Today it is called the Naukabout Brewery and Taproom where you can find people enjoying one of the 15 different beers on tap and in the warmer months enjoying the outdoor beer garden with patrons engaged in a game of cornhole or grabbing a bite to eat from one of their local food trucks.
But go back in time from June of 1972 until the beginnings of this century, and the 13 Lake Avenue spot, just off the winding Route 130, held the location of one of the best places to eat on all of Cape Cod.
It was called The Flume Restaurant. But it was more than a restaurant, it was a labor of love by the local “Son of Mashpee,” Chief Flying Eagle, Earl Mills Sr.
Located near the flume, where the Mashpee River has its beginnings at Mashpee-Wakeby Pond, hence its name, the restaurant was truly a Mashpee place.
It had local display cases of Wampanoag bead work. There was a Native American statue carved from wood by a chainsaw that greeted you at the entrance, on the walls were family photos, and local Mashpee kids were hired to work the tables and learn how to cook from Earl, who had become one of the noted chefs on the Cape.
Earl Mills started out working at the Popponesset Inn helping with the cooking of lunch and then supper. There he was mentored by French chef Adrian Yelle.
Earl worked there seasonally from when he left Korea and the military service in 1949 until 1968 when much of the Popponesset staff followed Hilda Coppage out of Popponesset to a new restaurant she opened in Falmouth called Popponesset West. Earl also cooked for more than six years at the Coonamessett Inn. This is on top of having a family, being the physical education teacher at Lawrence High (Falmouth High School), director of athletics, and becoming chief of the Mashpee Wampanoags in 1957.
With the encouragement of his mother, Emma Oakley Mills, and his love of cooking, Earl decided in the early 1970s to have his own restaurant. It would be built on land he owned on Lake Avenue overlooking the beach at Mashpee Pond.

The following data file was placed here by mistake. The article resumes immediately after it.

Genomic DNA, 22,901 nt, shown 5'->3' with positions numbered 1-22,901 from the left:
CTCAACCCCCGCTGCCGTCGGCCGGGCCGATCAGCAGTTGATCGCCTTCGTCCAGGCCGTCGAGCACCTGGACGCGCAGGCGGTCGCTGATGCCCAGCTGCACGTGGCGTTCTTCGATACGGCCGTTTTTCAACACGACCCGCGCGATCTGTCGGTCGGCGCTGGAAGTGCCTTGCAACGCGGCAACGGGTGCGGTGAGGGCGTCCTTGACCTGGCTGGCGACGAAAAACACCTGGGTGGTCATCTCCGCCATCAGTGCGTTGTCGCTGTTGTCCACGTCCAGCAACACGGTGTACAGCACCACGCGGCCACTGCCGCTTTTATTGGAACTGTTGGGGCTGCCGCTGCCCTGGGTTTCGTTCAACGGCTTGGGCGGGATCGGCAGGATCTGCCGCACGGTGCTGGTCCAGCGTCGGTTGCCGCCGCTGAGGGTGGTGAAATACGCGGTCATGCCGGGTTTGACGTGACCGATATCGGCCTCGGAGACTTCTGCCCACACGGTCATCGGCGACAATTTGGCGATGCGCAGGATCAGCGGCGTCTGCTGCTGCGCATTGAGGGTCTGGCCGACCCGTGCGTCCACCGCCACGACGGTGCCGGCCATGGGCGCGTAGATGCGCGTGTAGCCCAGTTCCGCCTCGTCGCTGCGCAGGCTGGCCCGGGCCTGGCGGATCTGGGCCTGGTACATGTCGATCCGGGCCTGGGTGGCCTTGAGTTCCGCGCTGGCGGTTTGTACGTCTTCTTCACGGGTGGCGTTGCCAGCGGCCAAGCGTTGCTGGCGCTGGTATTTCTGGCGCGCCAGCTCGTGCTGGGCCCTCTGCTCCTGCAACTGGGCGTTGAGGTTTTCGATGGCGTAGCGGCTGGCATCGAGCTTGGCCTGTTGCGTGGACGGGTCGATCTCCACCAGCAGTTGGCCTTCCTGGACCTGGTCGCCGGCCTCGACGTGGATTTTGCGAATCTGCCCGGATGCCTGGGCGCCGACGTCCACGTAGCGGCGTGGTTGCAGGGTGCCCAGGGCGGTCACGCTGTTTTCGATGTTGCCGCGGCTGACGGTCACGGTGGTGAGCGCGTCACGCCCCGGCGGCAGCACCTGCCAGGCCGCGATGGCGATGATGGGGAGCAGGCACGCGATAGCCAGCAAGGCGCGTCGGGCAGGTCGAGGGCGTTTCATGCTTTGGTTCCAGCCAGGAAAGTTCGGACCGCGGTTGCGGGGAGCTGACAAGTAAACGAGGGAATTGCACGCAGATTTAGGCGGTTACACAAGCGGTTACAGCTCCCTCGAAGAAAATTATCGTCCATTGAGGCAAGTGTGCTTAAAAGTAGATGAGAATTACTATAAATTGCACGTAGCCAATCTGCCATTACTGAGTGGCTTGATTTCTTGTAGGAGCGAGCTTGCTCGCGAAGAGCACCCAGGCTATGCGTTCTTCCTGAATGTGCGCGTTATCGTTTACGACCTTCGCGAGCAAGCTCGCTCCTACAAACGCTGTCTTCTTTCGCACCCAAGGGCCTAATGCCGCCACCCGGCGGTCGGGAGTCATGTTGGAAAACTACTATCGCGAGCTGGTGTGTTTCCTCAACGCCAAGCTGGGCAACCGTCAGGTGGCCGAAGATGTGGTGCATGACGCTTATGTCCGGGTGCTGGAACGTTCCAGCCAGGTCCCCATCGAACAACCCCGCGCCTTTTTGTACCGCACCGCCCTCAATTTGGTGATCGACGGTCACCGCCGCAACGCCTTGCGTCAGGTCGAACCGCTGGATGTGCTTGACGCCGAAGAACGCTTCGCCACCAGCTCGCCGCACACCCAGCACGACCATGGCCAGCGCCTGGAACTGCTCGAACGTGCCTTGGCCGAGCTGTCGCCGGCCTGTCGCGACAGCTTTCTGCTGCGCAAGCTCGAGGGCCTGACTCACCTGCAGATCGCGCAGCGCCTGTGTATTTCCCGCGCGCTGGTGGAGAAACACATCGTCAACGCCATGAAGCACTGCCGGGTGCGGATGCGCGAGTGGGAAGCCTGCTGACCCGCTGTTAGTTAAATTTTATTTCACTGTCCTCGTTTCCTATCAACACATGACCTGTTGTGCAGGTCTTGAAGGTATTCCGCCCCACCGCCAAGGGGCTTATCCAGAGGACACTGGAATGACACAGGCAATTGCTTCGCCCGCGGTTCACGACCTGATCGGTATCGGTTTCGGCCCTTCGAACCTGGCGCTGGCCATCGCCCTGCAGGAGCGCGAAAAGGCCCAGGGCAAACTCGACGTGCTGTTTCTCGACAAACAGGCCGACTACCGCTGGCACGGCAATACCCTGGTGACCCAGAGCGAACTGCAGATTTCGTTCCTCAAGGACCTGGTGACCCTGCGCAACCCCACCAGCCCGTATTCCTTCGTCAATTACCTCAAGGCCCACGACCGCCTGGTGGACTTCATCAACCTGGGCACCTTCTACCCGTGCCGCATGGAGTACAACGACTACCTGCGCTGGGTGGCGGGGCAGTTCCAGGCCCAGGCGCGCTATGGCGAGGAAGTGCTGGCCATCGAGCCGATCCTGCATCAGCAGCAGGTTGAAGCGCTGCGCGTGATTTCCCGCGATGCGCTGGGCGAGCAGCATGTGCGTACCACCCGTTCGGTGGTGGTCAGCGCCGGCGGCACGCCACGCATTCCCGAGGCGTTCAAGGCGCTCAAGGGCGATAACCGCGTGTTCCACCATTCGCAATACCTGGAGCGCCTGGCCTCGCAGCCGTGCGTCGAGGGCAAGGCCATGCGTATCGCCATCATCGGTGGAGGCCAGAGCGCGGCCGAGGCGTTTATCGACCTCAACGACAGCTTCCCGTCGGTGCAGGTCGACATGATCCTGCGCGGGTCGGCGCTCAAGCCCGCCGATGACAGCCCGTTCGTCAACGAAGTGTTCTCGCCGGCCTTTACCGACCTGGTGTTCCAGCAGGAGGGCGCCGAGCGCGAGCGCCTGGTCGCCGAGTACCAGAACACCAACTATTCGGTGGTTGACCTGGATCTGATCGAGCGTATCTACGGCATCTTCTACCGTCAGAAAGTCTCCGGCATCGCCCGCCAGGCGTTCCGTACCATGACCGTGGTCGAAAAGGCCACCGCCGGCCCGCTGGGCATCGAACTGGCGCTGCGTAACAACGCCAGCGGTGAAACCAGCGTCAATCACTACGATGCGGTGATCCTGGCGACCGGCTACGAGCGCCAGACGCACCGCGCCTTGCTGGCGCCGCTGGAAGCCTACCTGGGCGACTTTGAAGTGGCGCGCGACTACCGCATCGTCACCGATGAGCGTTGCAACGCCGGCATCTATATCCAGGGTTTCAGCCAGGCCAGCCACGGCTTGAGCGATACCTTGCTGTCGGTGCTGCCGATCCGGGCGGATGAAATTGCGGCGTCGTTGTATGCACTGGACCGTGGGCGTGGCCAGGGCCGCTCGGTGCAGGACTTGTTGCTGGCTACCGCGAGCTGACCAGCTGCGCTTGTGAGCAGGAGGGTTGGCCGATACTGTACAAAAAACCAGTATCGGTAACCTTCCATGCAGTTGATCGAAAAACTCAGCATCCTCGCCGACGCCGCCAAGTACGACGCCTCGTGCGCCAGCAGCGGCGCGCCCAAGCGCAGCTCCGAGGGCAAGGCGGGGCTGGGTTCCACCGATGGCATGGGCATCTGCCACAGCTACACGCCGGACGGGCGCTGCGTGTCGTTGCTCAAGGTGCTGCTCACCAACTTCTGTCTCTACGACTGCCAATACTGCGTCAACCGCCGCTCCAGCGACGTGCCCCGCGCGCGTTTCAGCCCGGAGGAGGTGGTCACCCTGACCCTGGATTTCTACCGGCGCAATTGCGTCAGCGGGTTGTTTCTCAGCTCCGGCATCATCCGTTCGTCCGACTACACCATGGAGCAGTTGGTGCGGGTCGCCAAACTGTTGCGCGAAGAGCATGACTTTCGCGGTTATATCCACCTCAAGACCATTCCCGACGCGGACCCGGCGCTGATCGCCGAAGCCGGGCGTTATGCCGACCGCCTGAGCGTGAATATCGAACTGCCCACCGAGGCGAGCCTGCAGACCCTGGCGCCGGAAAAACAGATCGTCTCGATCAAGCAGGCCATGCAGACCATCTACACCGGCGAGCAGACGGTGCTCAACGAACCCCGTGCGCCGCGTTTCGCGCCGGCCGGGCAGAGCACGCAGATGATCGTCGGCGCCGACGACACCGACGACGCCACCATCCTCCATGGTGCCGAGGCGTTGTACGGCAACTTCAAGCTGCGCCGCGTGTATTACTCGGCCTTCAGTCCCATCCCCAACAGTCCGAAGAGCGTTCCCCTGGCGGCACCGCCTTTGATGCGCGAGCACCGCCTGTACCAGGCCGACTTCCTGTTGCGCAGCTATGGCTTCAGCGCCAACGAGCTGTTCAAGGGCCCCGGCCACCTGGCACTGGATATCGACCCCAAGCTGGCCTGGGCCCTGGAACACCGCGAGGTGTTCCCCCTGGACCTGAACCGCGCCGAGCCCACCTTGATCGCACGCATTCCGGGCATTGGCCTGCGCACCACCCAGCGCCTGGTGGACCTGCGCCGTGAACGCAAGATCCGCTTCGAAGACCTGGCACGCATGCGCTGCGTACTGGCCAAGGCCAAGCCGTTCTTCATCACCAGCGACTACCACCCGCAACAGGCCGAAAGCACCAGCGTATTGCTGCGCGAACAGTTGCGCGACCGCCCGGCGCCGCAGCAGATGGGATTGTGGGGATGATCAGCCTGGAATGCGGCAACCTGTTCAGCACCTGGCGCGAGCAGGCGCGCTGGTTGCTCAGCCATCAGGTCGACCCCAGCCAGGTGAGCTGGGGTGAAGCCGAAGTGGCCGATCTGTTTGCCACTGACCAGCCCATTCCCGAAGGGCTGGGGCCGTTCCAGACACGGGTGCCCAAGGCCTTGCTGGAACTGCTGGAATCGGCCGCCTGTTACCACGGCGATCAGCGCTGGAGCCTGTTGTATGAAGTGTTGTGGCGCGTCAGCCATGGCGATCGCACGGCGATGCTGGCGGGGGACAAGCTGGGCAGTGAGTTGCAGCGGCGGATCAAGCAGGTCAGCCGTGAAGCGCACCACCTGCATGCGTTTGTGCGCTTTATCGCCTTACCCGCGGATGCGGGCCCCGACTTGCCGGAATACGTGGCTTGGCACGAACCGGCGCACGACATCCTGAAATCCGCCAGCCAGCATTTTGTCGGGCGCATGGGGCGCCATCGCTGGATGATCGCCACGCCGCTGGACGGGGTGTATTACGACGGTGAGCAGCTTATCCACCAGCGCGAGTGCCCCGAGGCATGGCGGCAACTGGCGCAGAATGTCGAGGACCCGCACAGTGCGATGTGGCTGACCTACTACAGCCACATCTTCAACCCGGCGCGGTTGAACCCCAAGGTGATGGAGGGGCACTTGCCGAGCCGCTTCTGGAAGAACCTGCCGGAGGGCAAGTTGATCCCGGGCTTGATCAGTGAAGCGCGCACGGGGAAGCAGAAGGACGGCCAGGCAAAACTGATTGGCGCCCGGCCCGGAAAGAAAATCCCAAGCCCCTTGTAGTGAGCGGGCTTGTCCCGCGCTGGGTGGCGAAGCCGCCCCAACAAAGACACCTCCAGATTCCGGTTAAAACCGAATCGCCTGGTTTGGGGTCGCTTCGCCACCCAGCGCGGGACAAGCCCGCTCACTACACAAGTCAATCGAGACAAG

In 1971, with the help of his then-wife Janice, he started building his dream restaurant. It had an apartment on the second floor, where they would live, and a lounge and bar in the basement reached by a spiral staircase. The main floor featured a small bar and lounge area just inside the entrance. The main dining room featured a low-ceiling place set with dark wood tables and chairs. There was the large fireplace to one side and fans overhead, with lighting provided by wrought iron wall sconces and table candles.
The Flume featured a New England-Native American style menu. According to those who ate there, Earl’s clam chowder was called the “best on Cape Cod,” a no-muss, no-fuss base of clam, potato, salt pork and onion thinned out just right, the old-fashioned way, “with milk.”
For Easter, ham was the specialty and on Thanksgiving, the turkey dinner.
Earl built up a reputation and following from on and off the Cape. His specialties included “dressed up” coleslaw, corn chowder, fried clams, soft-shelled clams, and fish and chips with a choice of three or four kinds of fish to select from.
Earl said that his “experience in other restaurants paid off when it was time to order the fresh fish, meats and produce.” He had a fish dealer in Boston and often bought eels, blue fish, bass, white perch, and scup from local Mashpee fishermen. The large walk-in cooler in the basement often held a large deer or a swordfish. Desserts were made in house by Earl’s sister, Delscena, who was an excellent cook and pastry chef in her own right.
The other draw to The Flume was that it had a “personality.” Senior citizens, especially widows, flocked to The Flume on their birthdays to get the specialty of the house, “Baked Alaska,” complete with Earl singing “You Must Have been a Beautiful Baby” to them and having the entire restaurant join in singing “Happy Birthday.” It was a fun place, a family place, a consistently good dining spot with friendly service and with the local Mashpee flavor.
According to one of the restaurant’s critics, writing a review of The Flume at that time, “The Flume has always been on my list of best places to dine. The food is very well prepared and consistently good. Service is friendly. I like it and recommend it.”
Over the past 15-plus years, after Earl sold the restaurant, two other restaurants came and went before the building was left vacant. It is now restored to another local favorite spot called the Naukabout.